Red Flag – Swim ban in effect due to severe weather and/or water conditions, which may be hazardous.
There are several known causes of high E. Coli bacteria counts in the lake water, which include high temperatures, heavy rainfall, waste from gulls or other wildlife, and swimmers themselves. The public can help reduce bacteria levels by not feeding birds, not littering, and putting small children in waterproof swim diapers.
The following additional beach mitigation initiatives are currently in place to reduce probable bacteria sources:
Daily beach maintenance includes recycling and trash pick-up and beach combing with cutting-edge technology, introduced in 2009. A set of two surf rakes that act similar to agricultural cultivators used to plow fields, dig four inches into the beach sand, whereas the former comb only skimmed the surface at a quarter of an inch. Studies suggest that near shore sand helps cultivate and trap E. Coli that eventually may get leached into recreational waters. Referred to as the Chicago Rakes, these beach combers dig deeper into the sand exposing the bacteria to UV light and oxygen which will help decrease bacteria that may potentially affect swimming waters.
New beach grooming equipment that can remove small items from the sand and algae from the waterline will be used to help clean the beaches daily.
Border collies will continue to be used at 63rd Street and 57th Street beaches eliminating draw of a “safe harbor” at the beach for seagulls. This program effectively reduced swim advisories at these locations in the past.
Beach ambassadors return and will be working at Chicago’s most popular beaches to educate beach goers about what they can do to help keep Chicago beaches cleans.
Patrons are asked to observe the following beach rules: Obey lifeguards and swim only when lifeguards are present. No glass, alcohol or smoking on the beach. Properly dispose of food, diapers and other refuse. Do not feed birds. Dogs are only allowed in designated dog areas. Please put swim diapers on small children. Grilling is only allowed in designated areas and coals should be disposed in the red hot metal containers. Please do not dump hot coals at the base of trees or near playgrounds. Swimming is permitted and lifeguards are on duty at all beaches from 11:00am to 7:00pm, unless otherwise posted.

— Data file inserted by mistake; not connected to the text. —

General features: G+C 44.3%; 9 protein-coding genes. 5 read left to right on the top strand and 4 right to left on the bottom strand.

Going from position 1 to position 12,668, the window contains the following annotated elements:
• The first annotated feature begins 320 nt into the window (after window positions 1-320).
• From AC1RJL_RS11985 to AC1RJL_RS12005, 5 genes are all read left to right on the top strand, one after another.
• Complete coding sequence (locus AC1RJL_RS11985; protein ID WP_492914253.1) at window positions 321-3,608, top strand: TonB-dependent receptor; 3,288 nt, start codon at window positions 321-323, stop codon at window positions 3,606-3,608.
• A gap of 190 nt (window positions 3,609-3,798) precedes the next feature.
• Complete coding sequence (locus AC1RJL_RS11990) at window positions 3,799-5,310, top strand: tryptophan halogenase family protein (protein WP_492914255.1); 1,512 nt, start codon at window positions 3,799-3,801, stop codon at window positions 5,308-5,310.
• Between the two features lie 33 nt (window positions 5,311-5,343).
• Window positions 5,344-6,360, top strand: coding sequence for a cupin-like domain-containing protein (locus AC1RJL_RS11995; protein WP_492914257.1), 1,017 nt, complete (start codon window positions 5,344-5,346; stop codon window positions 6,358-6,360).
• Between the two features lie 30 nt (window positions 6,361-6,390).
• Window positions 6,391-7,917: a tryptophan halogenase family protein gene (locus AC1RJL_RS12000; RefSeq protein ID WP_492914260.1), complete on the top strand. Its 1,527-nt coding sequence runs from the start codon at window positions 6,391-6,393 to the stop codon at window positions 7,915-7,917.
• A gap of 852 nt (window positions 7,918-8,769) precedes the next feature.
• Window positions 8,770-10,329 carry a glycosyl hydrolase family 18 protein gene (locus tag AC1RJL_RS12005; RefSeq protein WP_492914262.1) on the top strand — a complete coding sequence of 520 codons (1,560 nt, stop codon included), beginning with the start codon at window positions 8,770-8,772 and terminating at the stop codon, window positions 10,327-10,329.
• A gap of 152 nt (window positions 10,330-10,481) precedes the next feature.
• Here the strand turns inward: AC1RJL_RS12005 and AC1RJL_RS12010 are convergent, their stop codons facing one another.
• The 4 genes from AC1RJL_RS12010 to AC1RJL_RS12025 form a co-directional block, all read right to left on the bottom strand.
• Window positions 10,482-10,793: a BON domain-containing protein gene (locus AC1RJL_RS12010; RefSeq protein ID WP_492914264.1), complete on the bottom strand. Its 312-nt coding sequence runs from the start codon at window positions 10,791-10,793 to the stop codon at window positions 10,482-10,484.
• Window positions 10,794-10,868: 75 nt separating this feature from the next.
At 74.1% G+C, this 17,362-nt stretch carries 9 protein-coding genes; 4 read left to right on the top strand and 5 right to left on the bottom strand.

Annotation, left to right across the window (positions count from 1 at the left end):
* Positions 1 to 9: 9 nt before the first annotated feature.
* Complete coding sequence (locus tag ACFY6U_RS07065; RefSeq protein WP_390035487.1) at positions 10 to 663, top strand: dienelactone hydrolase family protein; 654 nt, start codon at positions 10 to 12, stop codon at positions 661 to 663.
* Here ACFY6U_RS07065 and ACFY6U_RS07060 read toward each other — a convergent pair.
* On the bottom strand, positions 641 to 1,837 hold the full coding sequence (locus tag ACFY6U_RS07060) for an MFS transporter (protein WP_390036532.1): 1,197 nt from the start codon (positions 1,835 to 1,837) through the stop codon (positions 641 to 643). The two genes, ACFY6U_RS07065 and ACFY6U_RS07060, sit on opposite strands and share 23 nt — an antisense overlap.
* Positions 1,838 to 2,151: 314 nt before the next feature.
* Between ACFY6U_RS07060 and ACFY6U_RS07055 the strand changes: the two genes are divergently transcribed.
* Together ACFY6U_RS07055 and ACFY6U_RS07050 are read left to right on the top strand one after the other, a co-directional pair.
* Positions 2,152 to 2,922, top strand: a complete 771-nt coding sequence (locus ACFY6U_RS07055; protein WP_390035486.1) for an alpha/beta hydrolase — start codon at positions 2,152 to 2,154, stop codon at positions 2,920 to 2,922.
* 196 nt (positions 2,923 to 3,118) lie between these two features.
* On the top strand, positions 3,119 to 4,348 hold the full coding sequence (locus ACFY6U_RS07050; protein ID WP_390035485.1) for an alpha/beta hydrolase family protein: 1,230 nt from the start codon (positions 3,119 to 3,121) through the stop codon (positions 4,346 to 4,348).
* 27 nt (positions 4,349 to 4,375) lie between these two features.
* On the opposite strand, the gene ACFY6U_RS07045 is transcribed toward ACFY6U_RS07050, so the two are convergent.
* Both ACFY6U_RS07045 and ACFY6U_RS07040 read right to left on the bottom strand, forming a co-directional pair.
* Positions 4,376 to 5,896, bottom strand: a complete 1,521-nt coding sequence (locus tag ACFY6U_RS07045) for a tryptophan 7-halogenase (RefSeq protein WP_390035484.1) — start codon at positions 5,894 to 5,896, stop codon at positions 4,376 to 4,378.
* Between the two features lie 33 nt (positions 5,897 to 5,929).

A texting service is available that will communicate to beach goers the swim status of a beach by texting the name of your beach to (312) 715-SWIM. To get a list of swim status at all beaches, text the word ‘beaches’. In addition, beach goers can also access information on swim status by calling the Chicago Park District Beach Hotline at 312-74-BEACH, checking www.chicagoparkdistrict.com or following us on Facebook and Twitter for the swim status at each beach.
The Chicago Park District has more than 100 public pools, 51 of which are outdoor pools that open for the season Friday, June 15 - Monday, Sept. 3. Outdoor pool hours are 11 a.m. – 7 p.m. Admission is free to Park District pools, but fees vary for lap swim and instructional classes.
Admission to Chicago’s beaches is free. For a list of locations or for more information, visit the Park District website at www.chicagoparkdistrict.com or call the Beaches and Pools Unit at 312-742-5121.